Dr. Hoffman says the company is currently developing the protocol for a Phase III study, which will be conducted in the United States, Europe, and Africa. In September 2016, Sanaria received FDA Fast Track designation for its preventive PfSPZ-Vaccine for malaria.
Malaria Treatment and Research
Effective malaria drugs are available, but they may be losing their effectiveness in some places as malaria-causing parasites have developed resistance. Industry experts say changes in mosquito behavior and insecticide resistance are increasing concerns about drug resistance.
“The plasticity of the mosquito and the Plasmodium parasite has led to increasing resistance to antimalarial medicines and insecticides,” says Andrzej Piotrowski, M.D., Ph.D., medical monitor, KCR. “Resistance to artemisinin-based combination therapies has been detected in Southeast Asia – Greater Mekong subregion. The spread of these strains to Africa or the Indian subcontinent could be catastrophic.”
Artemisinin-based combination therapies are the treatment of choice for uncomplicated malaria in sub-Saharan Africa.
“However, their administration over a three-day period is associated with treatment adherence problems resulting in reduced effectiveness of currently recommended antimalarials,” Dr. Piotrowski says. “The development of a single-dose combination therapy would constitute a breakthrough in the control of malaria. This innovative treatment approach would simultaneously close the effectiveness gap of the current three-day regimens. It would also revolutionize population based interventions in the context of malaria elimination campaigns.”
Dr. Piotrowski says new lines of drugs must be explored before existing drugs lose their efficacy.
The development pipeline for malaria has never been stronger, with promising new tools to detect, treat, and prevent the disease, such as innovative diagnostics, medicines, vaccines, vector control products, and improved mechanisms for surveillance and response.
There are at least 25 projects in the global malaria vaccine pipeline as well as 47 medicines and 13 vector control products. There are also several next-generation diagnostic tools and reference methods currently in development, with many expected to be introduced in the next decade.
“The development and deployment of these tools, supported by strategies that ensure rapid uptake in target populations, enhanced mechanisms for information management, surveillance, as well as continued financial and political commitment are all essential to achieving global eradication of malaria,” Dr. Piotrowski says.
He says in Africa, resistance has been detected against two or more insecticides in two-thirds of those countries where malaria is endemic. Up to 80% of infections are asymptomatic, and Plasmodium vivax parasites remain dormant for months or even years after initial infection.
“The causes of drug resistance are generally mutations or changes in the copy number of genes relating to the drug’s parasite target,” he says.
Leaders from Novartis — whose Coartem is recommended by the Centers for Disease Control and Prevention (CDC) as first-line treatment for acute, uncomplicated malaria infections — say they are monitoring the use of the drug to assess resistance.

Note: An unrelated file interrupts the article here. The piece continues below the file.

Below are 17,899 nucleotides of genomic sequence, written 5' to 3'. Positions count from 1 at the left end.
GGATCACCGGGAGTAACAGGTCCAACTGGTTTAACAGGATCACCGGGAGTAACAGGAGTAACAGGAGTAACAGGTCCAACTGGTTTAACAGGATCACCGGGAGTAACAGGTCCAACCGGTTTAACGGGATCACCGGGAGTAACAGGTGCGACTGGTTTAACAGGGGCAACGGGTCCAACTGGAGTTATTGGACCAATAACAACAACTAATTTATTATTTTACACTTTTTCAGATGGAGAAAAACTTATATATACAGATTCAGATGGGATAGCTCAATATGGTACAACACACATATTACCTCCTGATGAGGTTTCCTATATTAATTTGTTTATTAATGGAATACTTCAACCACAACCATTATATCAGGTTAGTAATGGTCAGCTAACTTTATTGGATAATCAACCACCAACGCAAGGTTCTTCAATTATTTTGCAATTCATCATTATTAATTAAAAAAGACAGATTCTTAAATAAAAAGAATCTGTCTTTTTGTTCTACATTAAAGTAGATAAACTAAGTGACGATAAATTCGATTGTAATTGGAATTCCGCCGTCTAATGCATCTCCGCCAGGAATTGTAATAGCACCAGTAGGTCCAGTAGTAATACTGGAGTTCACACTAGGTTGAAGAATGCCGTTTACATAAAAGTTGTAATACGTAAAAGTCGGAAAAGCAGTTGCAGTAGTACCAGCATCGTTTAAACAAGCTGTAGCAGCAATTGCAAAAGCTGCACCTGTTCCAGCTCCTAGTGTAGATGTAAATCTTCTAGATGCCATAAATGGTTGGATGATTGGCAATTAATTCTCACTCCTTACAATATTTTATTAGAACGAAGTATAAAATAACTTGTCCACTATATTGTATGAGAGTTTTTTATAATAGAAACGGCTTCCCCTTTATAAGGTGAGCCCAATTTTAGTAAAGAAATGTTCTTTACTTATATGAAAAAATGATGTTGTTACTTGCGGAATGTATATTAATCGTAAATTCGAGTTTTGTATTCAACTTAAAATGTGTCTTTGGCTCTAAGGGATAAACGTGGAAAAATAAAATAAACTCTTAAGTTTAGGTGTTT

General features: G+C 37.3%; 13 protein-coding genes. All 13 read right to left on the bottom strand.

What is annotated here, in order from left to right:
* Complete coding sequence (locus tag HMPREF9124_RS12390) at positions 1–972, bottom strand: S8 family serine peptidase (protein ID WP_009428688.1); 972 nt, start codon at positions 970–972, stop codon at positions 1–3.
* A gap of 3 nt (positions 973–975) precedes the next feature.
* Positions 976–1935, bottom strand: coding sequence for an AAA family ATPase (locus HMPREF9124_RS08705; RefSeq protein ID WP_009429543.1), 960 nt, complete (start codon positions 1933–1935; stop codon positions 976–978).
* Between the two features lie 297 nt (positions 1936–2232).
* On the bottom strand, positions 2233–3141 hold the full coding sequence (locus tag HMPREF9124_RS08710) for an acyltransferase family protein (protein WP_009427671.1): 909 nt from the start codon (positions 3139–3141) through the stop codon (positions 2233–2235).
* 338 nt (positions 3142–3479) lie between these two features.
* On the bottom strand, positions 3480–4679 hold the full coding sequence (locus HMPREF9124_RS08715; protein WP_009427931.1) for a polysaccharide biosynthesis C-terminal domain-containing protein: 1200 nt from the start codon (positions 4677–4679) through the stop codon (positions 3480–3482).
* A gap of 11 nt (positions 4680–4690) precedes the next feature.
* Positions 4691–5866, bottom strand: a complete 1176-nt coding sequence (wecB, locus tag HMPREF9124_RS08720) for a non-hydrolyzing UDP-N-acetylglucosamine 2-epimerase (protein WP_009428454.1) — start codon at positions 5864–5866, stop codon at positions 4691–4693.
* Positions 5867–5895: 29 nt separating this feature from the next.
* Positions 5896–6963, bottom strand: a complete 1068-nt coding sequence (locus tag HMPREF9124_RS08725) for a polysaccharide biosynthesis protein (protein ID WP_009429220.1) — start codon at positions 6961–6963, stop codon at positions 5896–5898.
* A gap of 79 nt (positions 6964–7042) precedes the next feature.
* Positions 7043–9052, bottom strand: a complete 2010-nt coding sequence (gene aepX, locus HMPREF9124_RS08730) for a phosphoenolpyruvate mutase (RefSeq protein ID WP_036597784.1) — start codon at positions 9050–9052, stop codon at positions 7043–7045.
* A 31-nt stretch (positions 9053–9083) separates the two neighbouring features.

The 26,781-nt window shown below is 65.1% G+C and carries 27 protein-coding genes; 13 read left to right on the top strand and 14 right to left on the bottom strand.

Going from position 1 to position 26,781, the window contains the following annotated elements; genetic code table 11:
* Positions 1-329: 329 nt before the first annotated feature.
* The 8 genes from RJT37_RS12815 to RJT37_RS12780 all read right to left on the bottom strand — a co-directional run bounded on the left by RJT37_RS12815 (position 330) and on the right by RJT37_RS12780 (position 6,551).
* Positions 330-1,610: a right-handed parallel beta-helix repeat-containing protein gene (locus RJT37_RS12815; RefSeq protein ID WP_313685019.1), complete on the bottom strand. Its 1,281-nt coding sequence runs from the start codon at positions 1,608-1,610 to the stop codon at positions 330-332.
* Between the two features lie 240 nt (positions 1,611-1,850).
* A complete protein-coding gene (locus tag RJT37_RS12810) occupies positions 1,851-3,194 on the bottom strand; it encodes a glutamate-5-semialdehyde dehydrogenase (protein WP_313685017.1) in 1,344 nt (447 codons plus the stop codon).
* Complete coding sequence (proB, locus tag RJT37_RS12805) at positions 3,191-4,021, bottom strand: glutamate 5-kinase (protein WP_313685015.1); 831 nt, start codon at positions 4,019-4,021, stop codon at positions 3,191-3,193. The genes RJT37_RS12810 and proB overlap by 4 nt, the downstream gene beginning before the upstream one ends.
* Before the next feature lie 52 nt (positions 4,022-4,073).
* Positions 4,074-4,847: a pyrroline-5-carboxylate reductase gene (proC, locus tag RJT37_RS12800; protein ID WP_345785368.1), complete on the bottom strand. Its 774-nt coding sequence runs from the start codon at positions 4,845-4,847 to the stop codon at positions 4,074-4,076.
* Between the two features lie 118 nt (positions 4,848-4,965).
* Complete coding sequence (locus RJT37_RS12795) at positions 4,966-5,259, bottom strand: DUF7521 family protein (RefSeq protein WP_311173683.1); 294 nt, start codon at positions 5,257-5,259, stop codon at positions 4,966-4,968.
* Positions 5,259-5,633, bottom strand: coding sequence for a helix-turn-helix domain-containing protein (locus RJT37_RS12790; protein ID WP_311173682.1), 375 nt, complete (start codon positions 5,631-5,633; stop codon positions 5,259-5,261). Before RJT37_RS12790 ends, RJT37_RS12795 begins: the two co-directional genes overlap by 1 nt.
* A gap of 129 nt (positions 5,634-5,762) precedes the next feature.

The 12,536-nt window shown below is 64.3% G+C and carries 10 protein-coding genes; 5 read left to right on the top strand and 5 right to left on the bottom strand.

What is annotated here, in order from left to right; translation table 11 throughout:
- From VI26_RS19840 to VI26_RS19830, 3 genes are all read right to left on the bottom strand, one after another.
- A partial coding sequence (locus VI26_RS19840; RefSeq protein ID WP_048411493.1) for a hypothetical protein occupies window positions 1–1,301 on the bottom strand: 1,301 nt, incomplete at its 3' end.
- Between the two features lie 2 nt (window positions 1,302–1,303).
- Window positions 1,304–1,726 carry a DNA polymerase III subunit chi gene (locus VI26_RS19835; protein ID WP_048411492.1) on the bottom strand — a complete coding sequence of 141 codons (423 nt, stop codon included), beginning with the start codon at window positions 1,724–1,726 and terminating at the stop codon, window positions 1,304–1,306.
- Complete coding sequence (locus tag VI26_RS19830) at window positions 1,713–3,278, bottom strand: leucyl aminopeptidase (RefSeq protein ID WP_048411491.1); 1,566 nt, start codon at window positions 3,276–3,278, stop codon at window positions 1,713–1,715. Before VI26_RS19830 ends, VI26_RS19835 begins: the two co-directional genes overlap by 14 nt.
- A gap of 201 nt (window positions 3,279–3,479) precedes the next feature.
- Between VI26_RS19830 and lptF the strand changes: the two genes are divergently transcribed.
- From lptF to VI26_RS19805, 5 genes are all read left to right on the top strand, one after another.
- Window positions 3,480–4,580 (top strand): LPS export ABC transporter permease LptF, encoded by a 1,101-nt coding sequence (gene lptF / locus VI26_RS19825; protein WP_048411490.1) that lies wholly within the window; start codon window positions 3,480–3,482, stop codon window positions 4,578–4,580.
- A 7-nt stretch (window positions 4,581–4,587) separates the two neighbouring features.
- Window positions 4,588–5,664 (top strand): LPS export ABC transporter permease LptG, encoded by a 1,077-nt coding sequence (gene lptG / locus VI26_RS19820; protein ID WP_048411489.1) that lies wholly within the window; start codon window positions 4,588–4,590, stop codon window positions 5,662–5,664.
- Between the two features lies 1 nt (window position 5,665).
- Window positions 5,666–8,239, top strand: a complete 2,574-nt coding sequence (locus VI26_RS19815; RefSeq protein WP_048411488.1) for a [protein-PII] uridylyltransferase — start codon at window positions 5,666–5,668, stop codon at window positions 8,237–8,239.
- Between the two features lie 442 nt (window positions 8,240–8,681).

“These data are helpful when we do our clinical trials of new compounds; we are able to put the information into context and understand the target profile that we are looking for because we understand what works and where there might be gaps,” says David Hughes, M.D., global program head of anti-infectives development, Novartis.
Novartis currently has two malaria programs in development. KAF156, currently in Phase II, is the first compound from a novel class of antimalarials known as imidazolopiperazines. Nonclinical and clinical data suggest KAF156 has the potential to be effective against infections resistant to all currently available antimalarial drugs.
The company is developing KAF156 with support from Medicines for Malaria Venture, in collaboration with the Bill & Melinda Gates Foundation.
In September 2016, Novartis published proof-of-concept study results in the New England Journal of Medicine showing that KAF156 demonstrated activity against both Plasmodium falciparum and Plasmodium vivax malaria, including artemisinin-resistant parasites. Dr. Hughes says both compounds are beginning Phase IIb programs, primarily in Africa.
The trial for KAF156 is an adaptive trial in several cohorts of patients to assess dosing in adults and children. This trial will also evaluate KAF156 in five sites in Asia to assess treatment of resistant infections.
“Both of these drugs involve novel classes of medicines and novel mechanisms of action,” Dr. Hughes says. “These medicines came out of our high throughput screening efforts in partnership with academic and other partners to see what works against malaria parasites.”
Development of KAF156 and KAE609, the company’s second program, is a joint research program with the Novartis Institute for Tropical Diseases (NITD), the Genomics Institute of the Novartis Research Foundation, and the Swiss Tropical and Public Health Institute, supported by the Wellcome Trust, the Singapore Economic Development Board, and Medicines for Malaria Venture.
Dr. Hughes stresses the partnerships Novartis has are not only to develop new medicines for malaria, but also to make sure they are distributed to those who need them. For example, the NITD, part of the Novartis Institutes for BioMedical Research (NIBR), was set up as a public-private partnership between Novartis and the Singapore Economic Development Board.
In December the company launched SMS for Life 2.0, which builds on the SMS for Life program launched by Novartis in 2009, which used cell phones to manage stock-outs of malaria medicines in more than 10,000 healthcare facilities in sub-Saharan countries. The new program will now add smartphones and tablet computers to address key operational challenges at peripheral healthcare facilities in Kaduna State, Nigeria. (PV)